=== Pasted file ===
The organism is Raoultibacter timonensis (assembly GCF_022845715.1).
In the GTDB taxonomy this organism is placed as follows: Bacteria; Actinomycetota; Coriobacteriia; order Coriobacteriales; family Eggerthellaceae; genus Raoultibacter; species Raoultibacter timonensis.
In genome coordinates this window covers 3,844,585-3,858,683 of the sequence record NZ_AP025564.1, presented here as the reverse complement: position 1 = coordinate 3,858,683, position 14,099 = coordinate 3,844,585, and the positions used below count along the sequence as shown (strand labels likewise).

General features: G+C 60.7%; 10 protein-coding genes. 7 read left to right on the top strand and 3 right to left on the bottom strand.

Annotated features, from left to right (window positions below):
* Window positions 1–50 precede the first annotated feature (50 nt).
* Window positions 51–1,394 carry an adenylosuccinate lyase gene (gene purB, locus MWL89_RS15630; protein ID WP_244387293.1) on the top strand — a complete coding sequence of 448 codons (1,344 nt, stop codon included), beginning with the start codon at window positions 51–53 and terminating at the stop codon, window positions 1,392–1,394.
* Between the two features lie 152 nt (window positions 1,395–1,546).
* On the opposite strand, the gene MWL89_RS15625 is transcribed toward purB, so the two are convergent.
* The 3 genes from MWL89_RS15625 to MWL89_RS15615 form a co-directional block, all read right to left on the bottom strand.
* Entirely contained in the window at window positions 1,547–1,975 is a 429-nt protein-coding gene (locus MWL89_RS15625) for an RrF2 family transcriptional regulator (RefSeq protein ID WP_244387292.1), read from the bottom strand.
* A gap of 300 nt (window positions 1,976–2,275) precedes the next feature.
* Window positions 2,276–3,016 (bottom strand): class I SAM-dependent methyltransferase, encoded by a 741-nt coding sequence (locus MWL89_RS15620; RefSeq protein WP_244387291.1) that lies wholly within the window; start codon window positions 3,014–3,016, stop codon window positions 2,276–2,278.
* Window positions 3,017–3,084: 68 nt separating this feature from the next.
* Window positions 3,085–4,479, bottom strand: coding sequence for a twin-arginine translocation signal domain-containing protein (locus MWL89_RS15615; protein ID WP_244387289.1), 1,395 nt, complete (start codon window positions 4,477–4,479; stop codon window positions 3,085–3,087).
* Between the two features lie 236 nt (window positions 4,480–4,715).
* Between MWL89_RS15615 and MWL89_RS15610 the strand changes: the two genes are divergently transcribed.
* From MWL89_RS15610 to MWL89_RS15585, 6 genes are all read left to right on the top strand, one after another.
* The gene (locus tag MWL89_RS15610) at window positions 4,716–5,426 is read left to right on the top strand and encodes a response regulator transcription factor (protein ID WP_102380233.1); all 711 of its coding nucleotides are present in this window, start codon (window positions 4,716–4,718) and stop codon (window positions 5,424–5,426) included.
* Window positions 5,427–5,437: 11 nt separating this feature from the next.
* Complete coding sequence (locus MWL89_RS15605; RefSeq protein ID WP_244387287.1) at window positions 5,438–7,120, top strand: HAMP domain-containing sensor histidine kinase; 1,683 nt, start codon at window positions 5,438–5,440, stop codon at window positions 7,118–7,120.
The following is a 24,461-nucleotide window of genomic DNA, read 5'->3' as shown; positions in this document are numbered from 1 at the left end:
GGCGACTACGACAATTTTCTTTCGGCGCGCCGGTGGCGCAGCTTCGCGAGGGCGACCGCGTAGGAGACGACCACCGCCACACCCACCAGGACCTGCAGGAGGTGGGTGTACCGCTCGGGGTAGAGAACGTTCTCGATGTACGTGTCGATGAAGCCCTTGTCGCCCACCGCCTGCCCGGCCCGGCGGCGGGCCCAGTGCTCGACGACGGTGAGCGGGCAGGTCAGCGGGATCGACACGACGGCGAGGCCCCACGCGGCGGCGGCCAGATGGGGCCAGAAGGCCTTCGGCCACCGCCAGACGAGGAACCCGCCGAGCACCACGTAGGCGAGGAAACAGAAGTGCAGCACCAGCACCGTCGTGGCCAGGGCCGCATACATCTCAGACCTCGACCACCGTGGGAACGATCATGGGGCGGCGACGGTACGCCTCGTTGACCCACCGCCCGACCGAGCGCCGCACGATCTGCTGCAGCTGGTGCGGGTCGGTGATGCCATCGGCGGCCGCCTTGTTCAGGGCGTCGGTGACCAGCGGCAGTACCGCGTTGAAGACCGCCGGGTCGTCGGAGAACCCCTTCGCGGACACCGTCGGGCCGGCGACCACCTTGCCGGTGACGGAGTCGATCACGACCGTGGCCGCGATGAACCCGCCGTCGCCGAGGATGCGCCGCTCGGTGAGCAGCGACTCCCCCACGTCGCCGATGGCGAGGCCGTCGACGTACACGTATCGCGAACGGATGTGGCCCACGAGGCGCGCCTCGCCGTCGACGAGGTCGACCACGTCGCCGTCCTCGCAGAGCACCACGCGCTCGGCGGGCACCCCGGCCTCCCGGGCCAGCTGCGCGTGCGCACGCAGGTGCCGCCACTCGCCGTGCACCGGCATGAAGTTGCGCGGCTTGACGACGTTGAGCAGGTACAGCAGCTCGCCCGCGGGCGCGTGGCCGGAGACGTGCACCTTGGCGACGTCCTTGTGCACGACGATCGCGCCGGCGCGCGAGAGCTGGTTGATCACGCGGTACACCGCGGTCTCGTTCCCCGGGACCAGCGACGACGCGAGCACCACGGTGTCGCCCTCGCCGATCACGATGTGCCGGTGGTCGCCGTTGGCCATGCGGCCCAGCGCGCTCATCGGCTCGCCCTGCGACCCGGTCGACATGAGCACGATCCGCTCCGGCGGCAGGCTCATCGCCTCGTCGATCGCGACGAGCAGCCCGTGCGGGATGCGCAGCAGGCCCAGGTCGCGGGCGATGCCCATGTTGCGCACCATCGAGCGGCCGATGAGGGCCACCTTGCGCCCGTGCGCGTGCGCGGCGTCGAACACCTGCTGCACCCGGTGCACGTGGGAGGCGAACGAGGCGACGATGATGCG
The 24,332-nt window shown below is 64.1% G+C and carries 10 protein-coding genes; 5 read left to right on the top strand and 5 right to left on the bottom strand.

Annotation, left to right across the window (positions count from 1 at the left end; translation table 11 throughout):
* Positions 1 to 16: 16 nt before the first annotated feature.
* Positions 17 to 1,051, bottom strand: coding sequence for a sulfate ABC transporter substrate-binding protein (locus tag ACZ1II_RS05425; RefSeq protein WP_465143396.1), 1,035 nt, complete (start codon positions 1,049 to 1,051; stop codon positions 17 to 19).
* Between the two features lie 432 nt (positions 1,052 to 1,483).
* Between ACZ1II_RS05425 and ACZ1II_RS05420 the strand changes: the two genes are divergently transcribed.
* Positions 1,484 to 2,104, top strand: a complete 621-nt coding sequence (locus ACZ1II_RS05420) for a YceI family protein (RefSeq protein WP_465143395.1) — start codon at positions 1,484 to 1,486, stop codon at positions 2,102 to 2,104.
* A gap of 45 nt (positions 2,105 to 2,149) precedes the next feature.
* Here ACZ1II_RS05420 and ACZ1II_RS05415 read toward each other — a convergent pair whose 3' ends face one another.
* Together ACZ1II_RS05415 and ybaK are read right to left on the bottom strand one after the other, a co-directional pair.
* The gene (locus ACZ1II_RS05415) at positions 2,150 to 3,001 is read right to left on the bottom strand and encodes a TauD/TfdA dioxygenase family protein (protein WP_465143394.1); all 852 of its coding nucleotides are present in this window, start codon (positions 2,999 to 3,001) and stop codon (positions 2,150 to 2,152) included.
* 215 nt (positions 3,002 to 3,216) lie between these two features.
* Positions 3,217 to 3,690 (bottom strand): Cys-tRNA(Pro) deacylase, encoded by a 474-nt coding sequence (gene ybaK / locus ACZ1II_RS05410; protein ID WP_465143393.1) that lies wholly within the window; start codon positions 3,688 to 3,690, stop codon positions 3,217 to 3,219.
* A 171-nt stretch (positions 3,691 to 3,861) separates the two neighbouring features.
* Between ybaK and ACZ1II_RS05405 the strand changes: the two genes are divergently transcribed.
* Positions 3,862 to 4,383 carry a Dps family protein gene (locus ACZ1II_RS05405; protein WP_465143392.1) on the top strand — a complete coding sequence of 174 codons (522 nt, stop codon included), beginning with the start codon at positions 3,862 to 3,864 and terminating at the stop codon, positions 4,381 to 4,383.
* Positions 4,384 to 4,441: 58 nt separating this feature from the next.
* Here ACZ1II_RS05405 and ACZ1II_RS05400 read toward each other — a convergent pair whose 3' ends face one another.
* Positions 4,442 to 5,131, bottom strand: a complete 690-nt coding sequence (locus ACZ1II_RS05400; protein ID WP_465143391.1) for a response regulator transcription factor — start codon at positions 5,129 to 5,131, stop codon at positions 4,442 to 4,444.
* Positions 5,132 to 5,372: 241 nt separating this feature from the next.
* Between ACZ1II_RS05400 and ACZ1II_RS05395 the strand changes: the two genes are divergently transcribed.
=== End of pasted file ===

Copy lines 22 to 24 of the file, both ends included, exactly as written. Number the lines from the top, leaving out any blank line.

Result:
The following is a 24,461-nucleotide window of genomic DNA, read 5'->3' as shown; positions in this document are numbered from 1 at the left end:
GGCGACTACGACAATTTTCTTTCGGCGCGCCGGTGGCGCAGCTTCGCGAGGGCGACCGCGTAGGAGACGACCACCGCCACACCCACCAGGACCTGCAGGAGGTGGGTGTACCGCTCGGGGTAGAGAACGTTCTCGATGTACGTGTCGATGAAGCCCTTGTCGCCCACCGCCTGCCCGGCCCGGCGGCGGGCCCAGTGCTCGACGACGGTGAGCGGGCAGGTCAGCGGGATCGACACGACGGCGAGGCCCCACGCGGCGGCGGCCAGATGGGGCCAGAAGGCCTTCGGCCACCGCCAGACGAGGAACCCGCCGAGCACCACGTAGGCGAGGAAACAGAAGTGCAGCACCAGCACCGTCGTGGCCAGGGCCGCATACATCTCAGACCTCGACCACCGTGGGAACGATCATGGGGCGGCGACGGTACGCCTCGTTGACCCACCGCCCGACCGAGCGCCGCACGATCTGCTGCAGCTGGTGCGGGTCGGTGATGCCATCGGCGGCCGCCTTGTTCAGGGCGTCGGTGACCAGCGGCAGTACCGCGTTGAAGACCGCCGGGTCGTCGGAGAACCCCTTCGCGGACACCGTCGGGCCGGCGACCACCTTGCCGGTGACGGAGTCGATCACGACCGTGGCCGCGATGAACCCGCCGTCGCCGAGGATGCGCCGCTCGGTGAGCAGCGACTCCCCCACGTCGCCGATGGCGAGGCCGTCGACGTACACGTATCGCGAACGGATGTGGCCCACGAGGCGCGCCTCGCCGTCGACGAGGTCGACCACGTCGCCGTCCTCGCAGAGCACCACGCGCTCGGCGGGCACCCCGGCCTCCCGGGCCAGCTGCGCGTGCGCACGCAGGTGCCGCCACTCGCCGTGCACCGGCATGAAGTTGCGCGGCTTGACGACGTTGAGCAGGTACAGCAGCTCGCCCGCGGGCGCGTGGCCGGAGACGTGCACCTTGGCGACGTCCTTGTGCACGACGATCGCGCCGGCGCGCGAGAGCTGGTTGATCACGCGGTACACCGCGGTCTCGTTCCCCGGGACCAGCGACGACGCGAGCACCACGGTGTCGCCCTCGCCGATCACGATGTGCCGGTGGTCGCCGTTGGCCATGCGGCCCAGCGCGCTCATCGGCTCGCCCTGCGACCCGGTCGACATGAGCACGATCCGCTCCGGCGGCAGGCTCATCGCCTCGTCGATCGCGACGAGCAGCCCGTGCGGGATGCGCAGCAGGCCCAGGTCGCGGGCGATGCCCATGTTGCGCACCATCGAGCGGCCGATGAGGGCCACCTTGCGCCCGTGCGCGTGCGCGGCGTCGAACACCTGCTGCACCCGGTGCACGTGGGAGGCGAACGAGGCGACGATGATGCG
The 24,332-nt window shown below is 64.1% G+C and carries 10 protein-coding genes; 5 read left to right on the top strand and 5 right to left on the bottom strand.